“Daryl and I are on the road at 6:00 a.m. He listens to Nelly, Jay Z, and other rap artists on my cd player and I listen to NPR on the radio. When we arrive in New York City we first head to the bathrooms at the Four Seasons Hotel on West 57th Street. I’m early for my appointment at Playboy so we look at the Will Cotton paintings at Mary Boone and the Annette Lemieux show at Mckee. I have a very good appointment at Playboy (“Daryl put that magazine down please”); one of the most beautiful offices I’ve seen in the city. And then we played a game of pool at Bar Code on Broadway, listened to music at Virgin Records, had lunch at B.B. King and saw a movie–“Just Visiting,” which I thought was hilarious, but I must say I laughed all the way through “The Spy Who Shagged Me,” twice. We slept at my dad’s and had a wonderful dinner with him.”

“In my Dad’s apartment are four brown “Pilgrim” coffee mugs. He has had these for as long as I can remember. My Mom and I would sit at the kitchen table when I was home from college and drink coffee together before I drove her to work. I am drinking coffee from the mug with a turkey on it (the other three have pilgrims painted on them). A special friend once wrote “we are the only creatures with poetry. The things that exisit are the question……to learn is to question.” I like that. I wish I had written it. I am trying to remember this morning as my Dad still sleeps. And if to learn is to awaken, then if we practice the sacrament of the precious moment, we constantly experience a re-birth; I see this morning a garden with many steps and a waterfall; I step from stone to stone; moment to moment; and like a dog (that “animal mentality”), I hope, super-attunded, focused to that which is there, here. I woke this morning from a dream; it had happened but I was dreaming; Daryl and I are in an outdoor pool in winter in Maine, taking a break from skiing (me) and snowboarding (he). Mist is rising from the pool. Snow surrounds us; and the mountains rise like mythic creatures into the dark and misty sky. All is quiet. All in calm. He is the holy infant. And here is this pilgrim mug from which I drink. I am reading a wonderful article a friend wrote entitled “Focal Points Lead the Eye.”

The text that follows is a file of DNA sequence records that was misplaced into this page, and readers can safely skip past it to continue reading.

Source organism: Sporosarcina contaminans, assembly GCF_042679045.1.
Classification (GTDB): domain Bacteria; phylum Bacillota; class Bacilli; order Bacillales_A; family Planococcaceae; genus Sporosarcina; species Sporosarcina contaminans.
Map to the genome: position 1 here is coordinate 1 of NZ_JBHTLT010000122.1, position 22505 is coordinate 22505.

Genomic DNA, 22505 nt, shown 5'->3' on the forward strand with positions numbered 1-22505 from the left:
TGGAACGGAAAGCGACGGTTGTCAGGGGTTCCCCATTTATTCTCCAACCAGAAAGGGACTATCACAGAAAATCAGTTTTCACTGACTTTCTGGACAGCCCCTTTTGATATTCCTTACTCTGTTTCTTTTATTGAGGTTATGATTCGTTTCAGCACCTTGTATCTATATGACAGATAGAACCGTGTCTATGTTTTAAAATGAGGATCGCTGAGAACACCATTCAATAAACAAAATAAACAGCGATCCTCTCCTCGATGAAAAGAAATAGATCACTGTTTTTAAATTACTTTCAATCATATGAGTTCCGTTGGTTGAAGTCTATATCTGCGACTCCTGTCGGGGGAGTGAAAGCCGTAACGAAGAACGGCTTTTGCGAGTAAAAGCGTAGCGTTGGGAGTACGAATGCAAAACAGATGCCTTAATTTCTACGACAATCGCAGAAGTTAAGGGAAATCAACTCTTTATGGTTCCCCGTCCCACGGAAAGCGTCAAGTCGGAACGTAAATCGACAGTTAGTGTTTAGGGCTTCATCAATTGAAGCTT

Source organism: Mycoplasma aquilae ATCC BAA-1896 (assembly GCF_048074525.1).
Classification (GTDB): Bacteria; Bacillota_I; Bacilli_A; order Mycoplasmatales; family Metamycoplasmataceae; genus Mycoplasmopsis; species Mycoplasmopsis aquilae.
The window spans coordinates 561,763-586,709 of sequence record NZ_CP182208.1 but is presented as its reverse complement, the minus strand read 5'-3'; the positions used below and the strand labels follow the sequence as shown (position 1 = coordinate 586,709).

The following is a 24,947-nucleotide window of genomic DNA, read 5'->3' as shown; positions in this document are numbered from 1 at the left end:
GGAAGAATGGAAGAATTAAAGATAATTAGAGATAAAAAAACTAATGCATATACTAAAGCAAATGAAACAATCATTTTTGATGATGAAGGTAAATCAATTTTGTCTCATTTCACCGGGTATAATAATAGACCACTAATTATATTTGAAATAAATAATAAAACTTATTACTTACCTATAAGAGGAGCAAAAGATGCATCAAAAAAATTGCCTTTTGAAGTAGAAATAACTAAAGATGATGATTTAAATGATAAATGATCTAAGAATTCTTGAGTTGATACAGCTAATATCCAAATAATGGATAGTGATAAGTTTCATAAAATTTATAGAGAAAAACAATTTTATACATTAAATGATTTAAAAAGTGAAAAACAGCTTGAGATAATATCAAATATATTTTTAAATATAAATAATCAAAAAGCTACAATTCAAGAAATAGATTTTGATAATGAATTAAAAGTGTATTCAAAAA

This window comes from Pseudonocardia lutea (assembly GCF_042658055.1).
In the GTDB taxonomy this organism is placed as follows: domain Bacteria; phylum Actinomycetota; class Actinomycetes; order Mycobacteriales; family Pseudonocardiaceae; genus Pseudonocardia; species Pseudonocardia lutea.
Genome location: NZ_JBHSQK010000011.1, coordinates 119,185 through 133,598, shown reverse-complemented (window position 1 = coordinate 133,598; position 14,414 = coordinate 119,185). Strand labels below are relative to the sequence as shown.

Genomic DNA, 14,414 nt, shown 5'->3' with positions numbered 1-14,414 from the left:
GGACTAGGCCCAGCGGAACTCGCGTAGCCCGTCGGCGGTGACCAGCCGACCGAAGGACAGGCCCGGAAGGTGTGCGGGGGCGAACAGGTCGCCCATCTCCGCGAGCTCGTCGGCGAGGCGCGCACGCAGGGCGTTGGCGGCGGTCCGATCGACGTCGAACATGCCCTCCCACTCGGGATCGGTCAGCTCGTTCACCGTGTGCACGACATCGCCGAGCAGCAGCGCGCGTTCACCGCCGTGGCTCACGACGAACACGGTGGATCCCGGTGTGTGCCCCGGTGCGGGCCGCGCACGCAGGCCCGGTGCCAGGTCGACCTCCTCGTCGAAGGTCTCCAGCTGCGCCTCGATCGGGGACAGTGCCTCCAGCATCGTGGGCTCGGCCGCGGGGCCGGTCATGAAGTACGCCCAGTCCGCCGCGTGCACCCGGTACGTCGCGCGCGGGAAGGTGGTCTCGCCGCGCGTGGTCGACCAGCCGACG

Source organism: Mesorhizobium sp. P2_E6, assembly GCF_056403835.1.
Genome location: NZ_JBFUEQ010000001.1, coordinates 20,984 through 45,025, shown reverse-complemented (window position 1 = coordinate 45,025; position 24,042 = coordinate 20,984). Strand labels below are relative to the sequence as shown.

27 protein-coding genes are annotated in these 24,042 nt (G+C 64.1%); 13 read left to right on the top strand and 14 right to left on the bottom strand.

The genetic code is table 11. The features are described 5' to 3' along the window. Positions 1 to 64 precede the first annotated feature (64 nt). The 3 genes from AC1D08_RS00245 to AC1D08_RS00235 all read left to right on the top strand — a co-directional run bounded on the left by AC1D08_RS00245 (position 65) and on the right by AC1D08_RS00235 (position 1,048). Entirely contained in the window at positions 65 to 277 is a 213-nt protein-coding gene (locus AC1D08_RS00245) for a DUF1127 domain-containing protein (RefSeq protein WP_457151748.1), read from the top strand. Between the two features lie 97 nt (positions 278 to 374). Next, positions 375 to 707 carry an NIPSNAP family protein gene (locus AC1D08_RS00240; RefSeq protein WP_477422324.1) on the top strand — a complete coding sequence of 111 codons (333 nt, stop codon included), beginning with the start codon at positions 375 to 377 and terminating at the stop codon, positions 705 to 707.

“By midday I knew I would not be going to the ballet this evening; my feet were sore and swollen and I needed a good kick; a pick-me-up. His name was Bonsu Osei, taxi license number 048360. I called him Banzai. License number 007, license to kill. I feel as if I am surfing the Bonzai Pipeline as we head down the cavern of Fifth Avenue; I can see nothing except a flurry of color, heads seem to turn, cars and trucks and taxis are at a standstill; I wonder if and when I will wipeout. We come to a screeching halt at a red light and a cripple, oh, I mean a man in a wheelchair wheels himself over to Banzai’s window and says “spare some change?” and Banzai gives him change and I wonder if the man in the wheelchair is a man Banzai once ran over surfing the streets of New York City.”

So many more stories about trips to New York City with Daryl, Danielle and her friends, visits to my customers, art galleries and museums, dinners with my Dad. I am blessed to have these stories as wonderful memories.

There were photos and poems then. And stories. There are photos and poems now. I simply need to look for new stories and write them down.

And, of course, there is always God’s Palette.

 

Pretty Photos

Just some recent photos from the last days of September and first day of October.

Leaves in our backyard.

Monarch Butterfly. I love this photo. And they are still visiting the garden!

Mittineague Park, West Springfield. Down the street from where we live.

Gooseberry Farms. Down the street from where we live.

Gooseberry Farms.

Gooseberry Farms.

Gooseberry Farms.

Gooseberry Farms.

Gooseberry Farms.

Recent sunrise on a walk with Freddy.

Mittineague Park.

Zinnia. Beautiful, Bruce!